Science Group To Aid Rural Areas

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The Triangle Coalition for Science and Technology Education, a group linking schools with business concerns and scholarly groups, has decided to focus its attention on an area not currently high on the national reform agenda: rural schools.

"A significant proportion of our precollege students and teachers live in rural areas, isolated from the wealth of science, mathematics, and technology resources found in more populated areas," the coalition's director, John M. Fowler, said at a meeting held recently at the Wingspread Conference Center in Racine, Wis.

"This leads to inequality of oppor4tunity," he said, "and adds to the growing problem of a dwindling talent pool of scientists and engineers."

The problem is particularly "punishing" for rural students, Mr. Fowler said, since "the need for farm workers is decreasing, and rural youth are being forced to look at new, non-farm options."

Participants at the meeting noted that textbooks tend to be written for suburban populations and that rural science teachers, while trained in one discipline, often are required to teach several other subjects in which they have not been trained.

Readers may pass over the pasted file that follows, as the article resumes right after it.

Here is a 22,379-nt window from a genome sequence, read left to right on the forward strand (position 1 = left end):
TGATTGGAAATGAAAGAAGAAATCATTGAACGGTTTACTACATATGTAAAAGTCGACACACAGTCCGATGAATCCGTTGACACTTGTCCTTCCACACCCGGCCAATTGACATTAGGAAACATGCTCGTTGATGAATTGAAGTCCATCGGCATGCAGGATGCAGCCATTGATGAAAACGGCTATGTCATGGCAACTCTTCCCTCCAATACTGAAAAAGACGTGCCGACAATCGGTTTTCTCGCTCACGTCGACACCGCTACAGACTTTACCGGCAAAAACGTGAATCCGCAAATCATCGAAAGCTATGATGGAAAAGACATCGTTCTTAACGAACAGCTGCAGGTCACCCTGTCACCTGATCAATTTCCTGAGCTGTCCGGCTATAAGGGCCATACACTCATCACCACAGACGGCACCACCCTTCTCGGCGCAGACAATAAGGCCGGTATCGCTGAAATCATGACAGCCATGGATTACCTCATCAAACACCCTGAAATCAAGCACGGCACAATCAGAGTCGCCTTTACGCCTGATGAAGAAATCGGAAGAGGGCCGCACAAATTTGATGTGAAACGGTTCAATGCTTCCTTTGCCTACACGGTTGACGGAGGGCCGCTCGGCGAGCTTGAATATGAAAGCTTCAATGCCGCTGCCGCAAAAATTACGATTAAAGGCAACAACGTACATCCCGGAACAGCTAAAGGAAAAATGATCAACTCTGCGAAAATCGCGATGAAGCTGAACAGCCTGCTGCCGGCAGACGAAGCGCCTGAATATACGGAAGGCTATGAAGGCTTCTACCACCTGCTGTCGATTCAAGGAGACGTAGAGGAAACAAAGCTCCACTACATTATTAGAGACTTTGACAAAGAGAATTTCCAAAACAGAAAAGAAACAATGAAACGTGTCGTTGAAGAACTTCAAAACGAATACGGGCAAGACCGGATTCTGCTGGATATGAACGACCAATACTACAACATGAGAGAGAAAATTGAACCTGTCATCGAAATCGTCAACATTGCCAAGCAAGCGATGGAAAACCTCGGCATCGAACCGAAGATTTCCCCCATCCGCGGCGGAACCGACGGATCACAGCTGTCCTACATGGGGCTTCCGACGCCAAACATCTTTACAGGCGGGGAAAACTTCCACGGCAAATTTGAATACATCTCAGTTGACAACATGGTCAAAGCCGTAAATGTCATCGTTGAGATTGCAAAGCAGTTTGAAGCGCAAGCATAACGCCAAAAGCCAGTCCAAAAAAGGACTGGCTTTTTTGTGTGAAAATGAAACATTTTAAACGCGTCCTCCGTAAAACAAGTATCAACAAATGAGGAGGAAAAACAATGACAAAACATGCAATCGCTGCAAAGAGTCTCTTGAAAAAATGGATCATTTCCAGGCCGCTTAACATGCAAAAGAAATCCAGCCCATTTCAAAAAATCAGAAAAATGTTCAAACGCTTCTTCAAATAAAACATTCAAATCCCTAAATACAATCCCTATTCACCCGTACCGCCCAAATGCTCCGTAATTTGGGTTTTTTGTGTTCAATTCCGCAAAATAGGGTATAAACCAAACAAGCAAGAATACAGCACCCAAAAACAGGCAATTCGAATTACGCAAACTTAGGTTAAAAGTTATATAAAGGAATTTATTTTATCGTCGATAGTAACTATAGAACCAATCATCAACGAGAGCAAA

In addition, they said, rural teach8ers frequently are underrepresented in federal and state preservice and inservice programs, as well as in proposals to reform teacher education.

To help ameliorate these problems, the coalition has agreed to foster linkages between schools and electric cooperatives and agribusinesses.

Paul Natchigal, director of the rural-education program for the Mid-Continent Regional Educational Laboratory in Aurora, Colo., said that such alliances would also enhance community development, since schools are a vital component of the economy in non-industrial areas. Schools in rural areas are often the biggest revenue producers and the largest employers, he noted.

One example of the type of assistance businesses can provide came from Smith Holt, dean of arts and sciences at Oklahoma State University. Telephone utilities, he suggested, could help develop long-distance-learning techniques. Oklahoma State has already developed one such project, known as the Learning by Satellite Project.

Coalition officials also proposed holding regional meetings to devise a framework for developing new K-12 science curricula appropriate for rural students. Small schools may be "more fertile territory" than urban and suburban schools for implementing curricular change, officials maintained.--rr

Vol. 08, Issue 03

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